TDA is the future solution to lightweight foundations

Our customers often ask us how to turn shredded tyres into business.

This series of articles enlightens the future possibilities of utilizing end-of-life tyres (ELTs) and also presents productive and environmental friendly applications that are already commercialized. - 

Picture: 50x50mm tyre shreds work best as lightweight material.

Tyre derived aggregates (TDA) have been used as lightweight in constructing roads, embankments, noise barriers, building foundations and bridge and road banks on soft grounds for decades. Technology is well-tested but true commercial brakethrough is still to come.

- Tyre shreds can be used to substitute even 50% of the other traditionally used materials in excavation like recycled concrete or virgin rock-driven materials. Shredded tyre material is approximately 60% lighter / cubic ton than fine sand and about 70% lighter / cubic ton than gravel. Therefore it is excellent material to use as a lightweight, says Pirjo Rinnepelto from Apila Group Ltd.
 
If the technology is old, why to bring this up now? 
 
In the future, the use of virgin materials as ballast is likely to be highly restricted and more expensive. At the same time the amount of traffic grows and new areas for settlement are being established. We are forced to put up infrastructure on the soft ground.
 
- Tyre-derived materials are excellent as lightweight in shallows or other easily flooding areas because they do not suck water or float. In addition, tyre shreds penetrate water well due to the big void. Water has no harmful effects on the structures. 
 

Common applications in civil engineering

Tyre shreds are commonly used for example in landscaping closed landfills, stopping sinking of the road banks or building noise barriers on the areas having plenty of pipelines underground.
 
One interesting example is the supplement construction project from year 1999. Kyläsaari water treatment plant sized 3 soccer fields was transferred into the depot area of the City of Helsinki, Finland.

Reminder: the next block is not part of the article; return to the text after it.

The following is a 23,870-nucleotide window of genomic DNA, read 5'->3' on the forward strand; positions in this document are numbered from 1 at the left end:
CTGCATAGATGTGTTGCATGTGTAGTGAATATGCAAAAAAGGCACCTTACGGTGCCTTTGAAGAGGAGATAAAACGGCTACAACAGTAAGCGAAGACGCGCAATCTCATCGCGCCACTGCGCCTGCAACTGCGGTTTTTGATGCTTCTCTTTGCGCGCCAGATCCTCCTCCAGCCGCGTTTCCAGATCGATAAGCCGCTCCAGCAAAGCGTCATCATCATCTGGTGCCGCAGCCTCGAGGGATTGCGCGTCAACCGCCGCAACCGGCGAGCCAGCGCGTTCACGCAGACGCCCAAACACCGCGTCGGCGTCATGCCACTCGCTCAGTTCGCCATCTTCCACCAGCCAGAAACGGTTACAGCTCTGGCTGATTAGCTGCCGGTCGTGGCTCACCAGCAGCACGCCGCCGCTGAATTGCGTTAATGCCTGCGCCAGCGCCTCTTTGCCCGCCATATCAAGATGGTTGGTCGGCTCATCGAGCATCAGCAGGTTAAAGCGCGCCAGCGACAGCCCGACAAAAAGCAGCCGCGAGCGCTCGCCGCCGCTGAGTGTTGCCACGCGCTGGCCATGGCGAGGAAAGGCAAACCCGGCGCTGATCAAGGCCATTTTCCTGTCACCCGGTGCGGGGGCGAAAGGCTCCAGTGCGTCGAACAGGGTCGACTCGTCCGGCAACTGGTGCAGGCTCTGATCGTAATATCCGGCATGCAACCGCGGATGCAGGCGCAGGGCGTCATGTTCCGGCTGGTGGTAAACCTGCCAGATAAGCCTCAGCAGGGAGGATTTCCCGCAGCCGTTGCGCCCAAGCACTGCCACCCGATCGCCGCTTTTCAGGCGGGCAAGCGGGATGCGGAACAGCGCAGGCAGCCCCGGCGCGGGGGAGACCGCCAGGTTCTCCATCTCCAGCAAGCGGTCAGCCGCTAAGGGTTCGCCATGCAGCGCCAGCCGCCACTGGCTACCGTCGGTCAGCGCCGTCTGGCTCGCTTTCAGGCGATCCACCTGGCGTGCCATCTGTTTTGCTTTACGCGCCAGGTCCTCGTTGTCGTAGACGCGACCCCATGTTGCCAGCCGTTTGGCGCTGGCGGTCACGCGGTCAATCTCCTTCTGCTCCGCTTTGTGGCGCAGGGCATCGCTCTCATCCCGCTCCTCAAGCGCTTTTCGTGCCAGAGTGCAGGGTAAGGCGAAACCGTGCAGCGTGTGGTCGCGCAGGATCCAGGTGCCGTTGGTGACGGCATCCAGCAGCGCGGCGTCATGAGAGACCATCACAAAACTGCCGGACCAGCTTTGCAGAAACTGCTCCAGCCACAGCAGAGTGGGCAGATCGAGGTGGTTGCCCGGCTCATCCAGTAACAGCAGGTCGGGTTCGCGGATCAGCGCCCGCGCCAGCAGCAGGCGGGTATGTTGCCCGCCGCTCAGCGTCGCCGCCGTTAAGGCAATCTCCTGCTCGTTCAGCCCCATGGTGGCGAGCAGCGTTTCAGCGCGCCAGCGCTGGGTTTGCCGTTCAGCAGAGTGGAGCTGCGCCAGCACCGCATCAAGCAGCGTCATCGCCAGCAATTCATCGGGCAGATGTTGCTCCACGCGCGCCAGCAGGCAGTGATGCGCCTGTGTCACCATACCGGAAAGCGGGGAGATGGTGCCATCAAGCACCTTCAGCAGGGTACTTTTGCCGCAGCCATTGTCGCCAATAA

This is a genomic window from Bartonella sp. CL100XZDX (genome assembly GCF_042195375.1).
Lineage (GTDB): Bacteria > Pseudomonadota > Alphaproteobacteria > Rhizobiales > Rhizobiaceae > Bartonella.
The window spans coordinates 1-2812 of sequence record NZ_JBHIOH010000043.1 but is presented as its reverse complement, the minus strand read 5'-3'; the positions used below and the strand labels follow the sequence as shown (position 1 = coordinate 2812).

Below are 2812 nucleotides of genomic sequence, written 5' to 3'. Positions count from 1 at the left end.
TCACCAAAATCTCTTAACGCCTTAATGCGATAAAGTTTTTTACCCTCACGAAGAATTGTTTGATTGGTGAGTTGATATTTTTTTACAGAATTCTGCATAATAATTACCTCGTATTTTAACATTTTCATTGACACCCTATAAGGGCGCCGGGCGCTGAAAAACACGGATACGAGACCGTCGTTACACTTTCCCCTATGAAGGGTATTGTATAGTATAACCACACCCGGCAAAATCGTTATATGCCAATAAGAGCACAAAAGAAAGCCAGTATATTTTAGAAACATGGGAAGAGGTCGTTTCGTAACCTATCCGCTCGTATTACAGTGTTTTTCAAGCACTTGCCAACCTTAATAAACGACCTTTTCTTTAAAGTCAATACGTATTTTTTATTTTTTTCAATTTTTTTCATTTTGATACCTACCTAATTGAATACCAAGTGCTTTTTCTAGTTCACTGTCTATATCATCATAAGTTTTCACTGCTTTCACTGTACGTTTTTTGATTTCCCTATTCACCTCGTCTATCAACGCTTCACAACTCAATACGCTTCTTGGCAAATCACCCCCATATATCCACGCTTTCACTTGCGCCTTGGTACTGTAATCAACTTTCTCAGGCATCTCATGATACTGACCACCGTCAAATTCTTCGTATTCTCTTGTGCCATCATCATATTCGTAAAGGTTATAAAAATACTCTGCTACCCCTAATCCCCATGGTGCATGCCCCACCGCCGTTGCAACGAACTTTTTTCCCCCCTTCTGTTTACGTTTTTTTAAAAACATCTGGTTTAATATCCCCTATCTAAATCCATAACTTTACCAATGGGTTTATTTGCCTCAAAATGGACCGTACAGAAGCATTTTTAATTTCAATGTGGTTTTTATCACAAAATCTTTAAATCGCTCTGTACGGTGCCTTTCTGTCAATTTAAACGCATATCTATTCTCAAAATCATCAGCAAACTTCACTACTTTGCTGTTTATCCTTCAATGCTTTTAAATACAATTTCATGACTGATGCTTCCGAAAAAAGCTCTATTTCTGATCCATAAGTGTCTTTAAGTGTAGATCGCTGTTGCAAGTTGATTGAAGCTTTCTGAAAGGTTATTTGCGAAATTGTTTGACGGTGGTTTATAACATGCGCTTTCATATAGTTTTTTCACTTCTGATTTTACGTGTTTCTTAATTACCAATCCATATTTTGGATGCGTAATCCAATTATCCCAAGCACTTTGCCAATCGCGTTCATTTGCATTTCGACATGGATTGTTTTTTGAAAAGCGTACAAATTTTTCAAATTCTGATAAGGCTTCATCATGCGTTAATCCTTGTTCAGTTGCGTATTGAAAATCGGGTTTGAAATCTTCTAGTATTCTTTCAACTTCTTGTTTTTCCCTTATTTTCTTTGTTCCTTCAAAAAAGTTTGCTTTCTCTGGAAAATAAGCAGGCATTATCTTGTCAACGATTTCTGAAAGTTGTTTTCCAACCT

Soft coast ground needed lightweight to bare the weight of the buildings planned. Concrete tanks were dissembled and used as ballast. Another part of the ballast was 6000 tons of tyre shreds. After 16 years no sag or other problems have been raised.

 

 

 

Picture: The depot area of the City of Helsinki was built to replace the former water treatment plant. TDA was used as a lightweight with success. Picture from the year 1999 © Kaupunkimittausosasto, Helsinki

 

Studies show that the best particle size to use in civil engineering solutions is 50x50 mm. 

- Experience shows that the larger the shreds, the bigger the sag. Instead, with smaller particle sizes the sag is practically zero after the compaction. No environmentally harmful issues have been found.  

Only thing slowing down the usage of tyre shreds in construction industry is to find appropriate sales and distribution channels and to remove prejudices by sharing information. 

- Construction business would benefit much of using the tyre shreds more. Especially in the future when usage of virgin materials is likely to become more expensive and more strictly restricted.

One thing good to remember is that 80% of the metal wires is possible to separate from the tyre shreds with the overband magnet integrated to TANA Shark. This makes tyres even more valuable waste as scrap metal is pretty nicely priced. Click here to read the Success Story

 

Apila Group

Apila Group Ltd. is a company providing environmental consulting and expert services with a focus on resource efficiency and improved material recycling. The company offers expertise in a variety of matters regarding the reuse of various industrial side streams. The services include product development and legislative services, technology development projects and various reports. The company has been involved in tyre recycling since 2011. Apila Group has developed new applications for reusing tyre granulate by means of various studies and a number of pilot research projects.